Delicately dehydrated (aka sun-dried) tomatoes are extremely popular as a vegetarian snack, appetizer, or a dish element for many reasons. First of all, they add a concentrated flavor of fully ripe tomato to the dishes. They are sweet and tangy, light in calories and with an intense aroma. Now, imagine adding some campfire-like tasting notes to sun-dried tomatoes! It takes 10 minutes using Cameron’s stovetop smoker. Keep smoked tomatoes refrigerated in a jar and serve them on grilled bread rubbed with garlic, or on top of pasta and rice dishes, or add them to your favorite sauces and salsas. Enjoy the summer!
As I mentioned earlier, Salo in a Jar (сало в банке) is a highly popular way of wet curing salo at home, and there are recipes with cold and hot brine. But where the idea hot brine comes from? Can I speculate that someone impatient decided to try it hot? The result was somewhat in between cured and cooked salo, which is another widely used cooking method for pork belly in Ukraine. Cured with hot brine salo was so pleasing that the recipe quickly became popular. Using sous vide allows full time and temperature control in this recipe.
This recipe is based on Stuffed Quail from The Chez François Cookbook: Featuring the Cuisine of Alsace by Jacques E. Haeringer and my culinary school recipe for stuffed quail. It is part of my Mosel & Alsace Menu.
Many people do not realize how easy it is to make cured and smoked duck breasts at home. No special equipment is needed. Just 12 hours of curing in a mix of three basic ingredients, 48 hours for air drying in refrigerator, and you get a gourmet deli product to use for salads or main fancy dishes. Duck breasts taste good cured and air-dried, but if you own a Cameron’s stovetop smoker and slightly smoke them at the end, they’ll be extraordinary good.
This recipe is part of Pizza Party cooking class and tasting event.
I think it was a special game for our instructor chef J to teach us how to turn what school provided into delicious and well presented meals. It became a tradition for many other our shift students and teachers to come and eat at the end of the class what was cooked in our lab. Our burgers were not an exception. Chef J explained every element of successful burger meal, from meat to bun and to everything sandwiched in between. From that point, I could make my own perfect burger, adjusted to my personal taste. That’s what I do every 4th of July.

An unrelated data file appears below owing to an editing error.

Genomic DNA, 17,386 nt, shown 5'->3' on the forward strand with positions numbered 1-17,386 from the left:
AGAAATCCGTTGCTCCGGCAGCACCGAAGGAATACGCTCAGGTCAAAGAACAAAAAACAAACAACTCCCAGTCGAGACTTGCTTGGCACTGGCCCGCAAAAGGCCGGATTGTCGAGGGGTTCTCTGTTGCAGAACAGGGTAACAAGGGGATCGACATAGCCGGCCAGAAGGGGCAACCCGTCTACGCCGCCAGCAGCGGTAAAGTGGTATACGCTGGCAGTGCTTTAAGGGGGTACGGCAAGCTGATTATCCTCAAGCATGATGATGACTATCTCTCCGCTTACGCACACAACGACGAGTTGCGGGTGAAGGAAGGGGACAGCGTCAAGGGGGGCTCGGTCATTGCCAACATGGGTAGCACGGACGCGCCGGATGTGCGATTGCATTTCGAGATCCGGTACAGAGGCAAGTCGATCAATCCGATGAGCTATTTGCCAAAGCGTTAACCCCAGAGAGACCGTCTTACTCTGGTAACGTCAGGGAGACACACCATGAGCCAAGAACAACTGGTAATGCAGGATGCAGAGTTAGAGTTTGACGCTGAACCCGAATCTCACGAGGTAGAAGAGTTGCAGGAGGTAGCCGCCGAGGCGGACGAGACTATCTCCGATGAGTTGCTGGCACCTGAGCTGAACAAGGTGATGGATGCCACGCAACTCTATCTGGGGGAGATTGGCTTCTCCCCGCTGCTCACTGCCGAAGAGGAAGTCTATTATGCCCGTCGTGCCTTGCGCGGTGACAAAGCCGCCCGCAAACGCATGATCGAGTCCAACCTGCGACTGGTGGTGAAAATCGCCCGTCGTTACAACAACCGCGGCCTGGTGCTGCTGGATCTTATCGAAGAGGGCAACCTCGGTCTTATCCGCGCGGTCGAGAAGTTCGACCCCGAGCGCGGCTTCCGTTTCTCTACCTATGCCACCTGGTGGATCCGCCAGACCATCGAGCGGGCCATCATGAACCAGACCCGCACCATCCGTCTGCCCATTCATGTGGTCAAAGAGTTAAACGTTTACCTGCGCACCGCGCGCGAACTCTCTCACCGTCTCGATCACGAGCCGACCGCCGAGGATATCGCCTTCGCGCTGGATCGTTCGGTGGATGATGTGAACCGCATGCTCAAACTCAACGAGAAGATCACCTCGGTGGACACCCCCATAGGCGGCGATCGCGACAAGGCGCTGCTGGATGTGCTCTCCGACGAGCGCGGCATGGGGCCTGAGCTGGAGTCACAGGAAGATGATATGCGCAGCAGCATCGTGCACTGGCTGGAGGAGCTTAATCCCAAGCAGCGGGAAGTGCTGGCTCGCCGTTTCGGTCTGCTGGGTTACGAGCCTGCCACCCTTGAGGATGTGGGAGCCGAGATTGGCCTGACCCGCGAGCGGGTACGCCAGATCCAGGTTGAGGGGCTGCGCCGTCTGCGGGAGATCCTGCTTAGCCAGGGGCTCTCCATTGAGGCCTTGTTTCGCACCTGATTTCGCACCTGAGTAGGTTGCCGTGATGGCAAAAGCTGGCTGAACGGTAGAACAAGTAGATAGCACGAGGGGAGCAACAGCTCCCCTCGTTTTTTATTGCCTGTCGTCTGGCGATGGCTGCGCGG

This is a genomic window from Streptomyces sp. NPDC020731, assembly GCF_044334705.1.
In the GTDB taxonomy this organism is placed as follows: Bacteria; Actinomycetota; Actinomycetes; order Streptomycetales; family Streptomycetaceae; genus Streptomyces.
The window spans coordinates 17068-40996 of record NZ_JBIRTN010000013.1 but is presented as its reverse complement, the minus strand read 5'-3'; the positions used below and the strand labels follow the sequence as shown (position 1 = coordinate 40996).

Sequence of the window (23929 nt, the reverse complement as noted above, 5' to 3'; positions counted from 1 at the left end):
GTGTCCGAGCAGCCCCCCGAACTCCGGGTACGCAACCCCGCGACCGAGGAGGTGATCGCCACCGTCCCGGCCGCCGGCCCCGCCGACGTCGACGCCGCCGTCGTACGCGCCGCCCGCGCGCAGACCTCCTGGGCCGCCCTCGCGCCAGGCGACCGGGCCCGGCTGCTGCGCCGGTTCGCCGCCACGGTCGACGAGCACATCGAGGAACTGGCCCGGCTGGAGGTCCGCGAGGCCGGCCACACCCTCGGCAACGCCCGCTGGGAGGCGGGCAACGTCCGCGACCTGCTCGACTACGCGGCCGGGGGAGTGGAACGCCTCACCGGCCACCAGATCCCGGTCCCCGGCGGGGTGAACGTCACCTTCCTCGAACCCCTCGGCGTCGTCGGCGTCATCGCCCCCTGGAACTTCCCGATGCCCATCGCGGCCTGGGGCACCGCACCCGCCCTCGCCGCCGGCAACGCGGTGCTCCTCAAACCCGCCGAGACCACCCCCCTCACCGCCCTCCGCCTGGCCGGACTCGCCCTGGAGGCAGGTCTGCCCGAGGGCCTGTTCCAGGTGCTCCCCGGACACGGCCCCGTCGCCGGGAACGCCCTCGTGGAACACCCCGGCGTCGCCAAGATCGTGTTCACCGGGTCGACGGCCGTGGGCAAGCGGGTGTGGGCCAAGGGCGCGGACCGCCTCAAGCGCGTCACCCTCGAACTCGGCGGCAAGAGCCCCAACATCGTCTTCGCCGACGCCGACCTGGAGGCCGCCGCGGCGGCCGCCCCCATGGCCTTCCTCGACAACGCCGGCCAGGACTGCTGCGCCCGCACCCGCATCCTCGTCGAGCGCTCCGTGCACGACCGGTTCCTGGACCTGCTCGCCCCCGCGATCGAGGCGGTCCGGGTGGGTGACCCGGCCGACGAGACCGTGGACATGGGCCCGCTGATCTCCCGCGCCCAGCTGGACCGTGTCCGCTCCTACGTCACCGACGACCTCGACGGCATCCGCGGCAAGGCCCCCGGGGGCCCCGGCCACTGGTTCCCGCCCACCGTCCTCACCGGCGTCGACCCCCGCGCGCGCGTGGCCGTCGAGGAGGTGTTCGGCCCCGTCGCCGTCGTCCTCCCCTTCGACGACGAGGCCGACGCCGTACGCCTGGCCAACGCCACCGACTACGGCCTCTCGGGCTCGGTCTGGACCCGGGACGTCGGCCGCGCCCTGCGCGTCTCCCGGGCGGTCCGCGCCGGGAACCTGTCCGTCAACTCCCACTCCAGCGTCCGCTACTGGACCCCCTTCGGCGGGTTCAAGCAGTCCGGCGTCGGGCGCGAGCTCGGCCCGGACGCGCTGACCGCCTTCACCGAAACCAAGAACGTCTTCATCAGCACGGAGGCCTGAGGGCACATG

This recipe is part of Easy Smoked Meals at Home coming cooking class.
Eggs Benedict is an American breakfast dish — two halves of English muffin, a slice of ham or bacon, and a poached egg are served with hollandaise sauce. There are many variations on the basic recipe. The one I use in my Romantic Breakfast: Mastering Eggs Recipes cooking class comes from the Two for Tonight: Pure Romance from L’Auberge Chez François cookbook. It belongs to Alsatian cuisine, which combines the rustic simplicity of neighboring Germany and French finesse. My version below is adopted to our locally available ingredients. I use smokey reduced cream sauce with vegetables instead of Hollandaise.
There are many Cullen Skink online recipes and articles about it. Some recipes are elaborate, other — quick and simple. Cullen Skink can be thicker and thinner, with higher and lower calorie count. No matter what recipe you trust, it is amazingly satisfying soup for cold weather. If you are in the U.S. and crave for true Cullen Skink — because you know what it is! — order Finnan Haddie online. If you are in Texas, have never tasted authentic Cullen Skink before, and not ready to invest too much money and efforts into its perfect taste — try my recipe below. I use easily available in Central Texas White Smoked fish found in Whole Foods, Central Market, and some HEBs. After you read about Nuclear Penguin below, you’ll start laughing ironically “Oh, yeah! Very easily available!” It’s my secret and teasing WOW-ingredient for coming Scottish Beer Tasting Party. It’s optional for this recipe.
Green chile peppers are known for their tough skin. They are usually charred to peeled it away. Seeds and membranes should also be removed. Only then peppers are ready for using them in final dishes. Unfortunately, charred peppers often loose their shape and wholeness and can’t be used for stuffing with raw ingredients. In Nuevo Tex-Mex cookbook, David Garrido and Robb Walsh mention another traditional way to prep chili peppers for stuffing — softening them in hot water for 20 minutes. Some cooks go even further by adding some piloncillo (raw cane sugar), apple cider vinegar, and salt to make a hot brine for peppers. Precooking peppers in salty and acidic water helps to preserve color, lowers heat level, and makes it easier to clean seeds and membranes.
In Hatch cooking classes, we stuffed Hatch peppers with carnitas and roasted them to serve with green Mexican rice. Stuffing them with lean Angus beef and hot smoking with hickory chips seamed the next obvious step. Delicious!